I’m always on the quest to read the most satisfying romance novels. Ones that give me a bone-deep sense of hope that true love is possible. Books that show love is the way to everything that’s good. There are levels of success when it comes to happy endings in romance. First, there are endings that satisfy my personal reading preferences. Then there are endings I think demonstrate positive growth in the genre. Finally, endings can aim at a broad moral good.
Ultimately, all happy endings are welcome, and a romance doesn’t have to solve the world’s problems to be worthy. Sometimes you want to witness the power of love; sometimes you want to smash the dolls together and make them kiss. That said, what makes the very best romances so special?
Before getting too far afield, I want to note of the state of romance. The Ripped Bodice’s annual diversity report is telling, and also just one facet of the problem. Romance needs to be more inclusive regarding the stories it tells and the authors who get to publish those stories.
Let’s not burden the more inclusive romances with needing the most progressive happy endings. First let’s make sure everyone’s getting happy endings. There’s nothing particularly realistic or progressive about the romances we see on television at the holidays, where earnest, goofy, overwhelmingly white people share a single, close-mouthed kiss at the end, as snowflakes fall over a picturesque town square. Nonetheless, there should be movies and books like that for everyone, written by and centering queer people, people of color, fat people, disabled people, old people, the list goes on. While we’re leveling the playing field, we can also keep pushing the vision for the happily ever after.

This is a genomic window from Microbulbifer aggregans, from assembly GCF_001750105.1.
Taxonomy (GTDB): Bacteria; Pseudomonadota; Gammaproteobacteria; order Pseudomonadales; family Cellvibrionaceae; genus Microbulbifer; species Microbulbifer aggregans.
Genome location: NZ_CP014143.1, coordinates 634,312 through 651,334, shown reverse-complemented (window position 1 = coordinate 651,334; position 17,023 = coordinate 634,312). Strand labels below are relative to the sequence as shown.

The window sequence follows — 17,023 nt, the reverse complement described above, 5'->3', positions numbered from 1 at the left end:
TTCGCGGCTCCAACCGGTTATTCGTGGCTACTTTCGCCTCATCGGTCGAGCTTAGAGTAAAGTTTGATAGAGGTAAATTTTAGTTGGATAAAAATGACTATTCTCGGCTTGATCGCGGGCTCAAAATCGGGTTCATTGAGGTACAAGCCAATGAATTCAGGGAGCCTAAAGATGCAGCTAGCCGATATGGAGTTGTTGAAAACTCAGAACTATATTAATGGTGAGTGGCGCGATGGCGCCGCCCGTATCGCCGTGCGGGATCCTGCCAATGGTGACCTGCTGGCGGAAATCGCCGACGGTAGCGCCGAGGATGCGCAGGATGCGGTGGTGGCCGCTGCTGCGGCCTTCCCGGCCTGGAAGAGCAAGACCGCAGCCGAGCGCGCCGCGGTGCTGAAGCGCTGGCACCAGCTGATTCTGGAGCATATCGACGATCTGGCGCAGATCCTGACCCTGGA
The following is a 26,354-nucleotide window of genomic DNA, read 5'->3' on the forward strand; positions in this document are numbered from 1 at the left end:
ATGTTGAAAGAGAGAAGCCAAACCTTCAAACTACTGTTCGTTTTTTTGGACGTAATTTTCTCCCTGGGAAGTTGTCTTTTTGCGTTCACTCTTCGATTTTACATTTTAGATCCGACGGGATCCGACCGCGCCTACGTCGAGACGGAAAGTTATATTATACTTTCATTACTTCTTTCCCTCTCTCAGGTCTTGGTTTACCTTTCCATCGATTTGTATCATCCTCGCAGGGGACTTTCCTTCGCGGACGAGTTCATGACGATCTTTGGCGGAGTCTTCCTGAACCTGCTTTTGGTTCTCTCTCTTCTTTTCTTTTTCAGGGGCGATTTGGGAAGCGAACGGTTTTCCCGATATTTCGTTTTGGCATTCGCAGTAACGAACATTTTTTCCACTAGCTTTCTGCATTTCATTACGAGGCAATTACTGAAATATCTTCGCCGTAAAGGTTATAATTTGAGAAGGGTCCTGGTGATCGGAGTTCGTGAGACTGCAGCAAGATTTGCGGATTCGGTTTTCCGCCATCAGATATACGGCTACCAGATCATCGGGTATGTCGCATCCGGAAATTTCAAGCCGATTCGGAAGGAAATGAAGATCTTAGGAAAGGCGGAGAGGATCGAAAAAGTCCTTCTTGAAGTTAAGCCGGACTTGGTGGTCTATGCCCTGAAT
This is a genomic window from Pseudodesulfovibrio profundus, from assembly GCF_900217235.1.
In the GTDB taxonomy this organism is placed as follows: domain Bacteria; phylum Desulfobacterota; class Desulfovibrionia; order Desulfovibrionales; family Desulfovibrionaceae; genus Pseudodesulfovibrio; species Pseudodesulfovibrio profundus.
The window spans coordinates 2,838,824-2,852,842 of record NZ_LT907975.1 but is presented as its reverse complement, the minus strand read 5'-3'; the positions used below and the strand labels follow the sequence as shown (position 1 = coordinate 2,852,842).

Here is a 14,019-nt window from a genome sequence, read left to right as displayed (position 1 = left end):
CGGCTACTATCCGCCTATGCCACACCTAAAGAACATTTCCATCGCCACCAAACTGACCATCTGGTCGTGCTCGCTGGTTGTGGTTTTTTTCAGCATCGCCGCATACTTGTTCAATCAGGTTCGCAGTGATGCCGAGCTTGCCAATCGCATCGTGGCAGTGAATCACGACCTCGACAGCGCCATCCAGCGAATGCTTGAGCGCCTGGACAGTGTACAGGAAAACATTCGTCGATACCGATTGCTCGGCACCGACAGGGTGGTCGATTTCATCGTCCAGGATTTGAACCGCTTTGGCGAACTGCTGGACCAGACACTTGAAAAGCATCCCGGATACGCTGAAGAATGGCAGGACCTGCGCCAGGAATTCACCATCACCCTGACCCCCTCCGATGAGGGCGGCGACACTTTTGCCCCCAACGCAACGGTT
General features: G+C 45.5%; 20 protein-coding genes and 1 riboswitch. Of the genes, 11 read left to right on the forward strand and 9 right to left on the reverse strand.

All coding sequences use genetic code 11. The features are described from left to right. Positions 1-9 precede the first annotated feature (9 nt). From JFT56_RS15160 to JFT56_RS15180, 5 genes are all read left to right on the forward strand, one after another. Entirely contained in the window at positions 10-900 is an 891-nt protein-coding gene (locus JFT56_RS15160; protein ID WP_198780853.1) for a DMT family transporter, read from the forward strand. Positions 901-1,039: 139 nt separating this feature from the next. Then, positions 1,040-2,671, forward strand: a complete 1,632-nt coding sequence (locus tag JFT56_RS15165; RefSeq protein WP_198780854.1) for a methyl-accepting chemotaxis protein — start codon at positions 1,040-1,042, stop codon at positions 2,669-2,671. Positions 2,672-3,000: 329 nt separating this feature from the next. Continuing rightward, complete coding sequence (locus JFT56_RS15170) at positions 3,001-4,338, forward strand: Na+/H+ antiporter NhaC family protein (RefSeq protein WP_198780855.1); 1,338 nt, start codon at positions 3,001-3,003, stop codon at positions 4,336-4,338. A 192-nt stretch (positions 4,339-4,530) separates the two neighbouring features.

Historical Trends in the Genre
I’m often thinking about how romances uphold or subvert capitalism, which is how you know I’m really fun at parties. In so many ways, the two seem inextricably tied. There’s so much history about how romance and marriage and money are connected. It’s not easy to liberate narratives about love from systems of wealth.
Romance has also cleaved to 20th century feminist movements. Historical “bodice rippers” of the 1970s, a trend that tracked to the aspect of second wave feminism we call “the sexual revolution,” depicted female sexual pleasure. It seems like a given, that romance should center pleasure for its characters, but let’s acknowledge strides we’ve made.
Third wave feminism had a strain of individualism running through it, sometimes commodified or reduced to “girl power.” While romances have often had female main characters pursuing goals other than marriage, I think the romances coincident with the third wave show a desire for power in the workplace and spending power in addition to sexual pleasure and long-term relationship happiness. This was in the service of demonstrating that women are more than just their romantic relationships.
This trend is laudable in some ways. It’s taking the independent spirit we value in women, and squaring it with a romantic arc that by definition is not independent. Still, I tend not to be very satisfied by romances if the plot has a whiff of “I need to complete the project so I get the big promotion.” Am I proud of this woman’s accomplishments, or do I want to ask her why she’s working her fingers to the bone for some corporation that will never love her back?
Decoupling Romance From Capitalism